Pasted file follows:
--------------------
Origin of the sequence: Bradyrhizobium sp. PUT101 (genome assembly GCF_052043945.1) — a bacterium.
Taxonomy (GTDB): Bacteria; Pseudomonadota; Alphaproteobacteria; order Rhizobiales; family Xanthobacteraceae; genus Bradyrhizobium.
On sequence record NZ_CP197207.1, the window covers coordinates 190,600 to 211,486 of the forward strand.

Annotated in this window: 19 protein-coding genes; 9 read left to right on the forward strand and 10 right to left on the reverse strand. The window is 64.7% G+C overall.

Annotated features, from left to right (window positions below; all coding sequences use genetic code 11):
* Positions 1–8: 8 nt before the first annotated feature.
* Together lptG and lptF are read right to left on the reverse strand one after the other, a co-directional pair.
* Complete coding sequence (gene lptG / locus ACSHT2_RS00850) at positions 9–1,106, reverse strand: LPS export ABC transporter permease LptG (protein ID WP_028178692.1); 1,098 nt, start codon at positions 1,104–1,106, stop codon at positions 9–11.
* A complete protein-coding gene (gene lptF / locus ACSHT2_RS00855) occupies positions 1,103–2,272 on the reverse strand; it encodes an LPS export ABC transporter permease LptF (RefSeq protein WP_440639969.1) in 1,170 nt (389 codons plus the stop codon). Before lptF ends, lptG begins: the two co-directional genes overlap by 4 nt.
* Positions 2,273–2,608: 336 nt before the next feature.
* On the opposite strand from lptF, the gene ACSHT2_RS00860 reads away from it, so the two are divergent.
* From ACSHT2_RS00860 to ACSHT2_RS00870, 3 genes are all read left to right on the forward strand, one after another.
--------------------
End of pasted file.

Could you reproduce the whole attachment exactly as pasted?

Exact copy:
Origin of the sequence: Bradyrhizobium sp. PUT101 (genome assembly GCF_052043945.1) — a bacterium.
Taxonomy (GTDB): Bacteria; Pseudomonadota; Alphaproteobacteria; order Rhizobiales; family Xanthobacteraceae; genus Bradyrhizobium.
On sequence record NZ_CP197207.1, the window covers coordinates 190,600 to 211,486 of the forward strand.

Annotated in this window: 19 protein-coding genes; 9 read left to right on the forward strand and 10 right to left on the reverse strand. The window is 64.7% G+C overall.

Annotated features, from left to right (window positions below; all coding sequences use genetic code 11):
* Positions 1–8: 8 nt before the first annotated feature.
* Together lptG and lptF are read right to left on the reverse strand one after the other, a co-directional pair.
* Complete coding sequence (gene lptG / locus ACSHT2_RS00850) at positions 9–1,106, reverse strand: LPS export ABC transporter permease LptG (protein ID WP_028178692.1); 1,098 nt, start codon at positions 1,104–1,106, stop codon at positions 9–11.
* A complete protein-coding gene (gene lptF / locus ACSHT2_RS00855) occupies positions 1,103–2,272 on the reverse strand; it encodes an LPS export ABC transporter permease LptF (RefSeq protein WP_440639969.1) in 1,170 nt (389 codons plus the stop codon). Before lptF ends, lptG begins: the two co-directional genes overlap by 4 nt.
* Positions 2,273–2,608: 336 nt before the next feature.
* On the opposite strand from lptF, the gene ACSHT2_RS00860 reads away from it, so the two are divergent.
* From ACSHT2_RS00860 to ACSHT2_RS00870, 3 genes are all read left to right on the forward strand, one after another.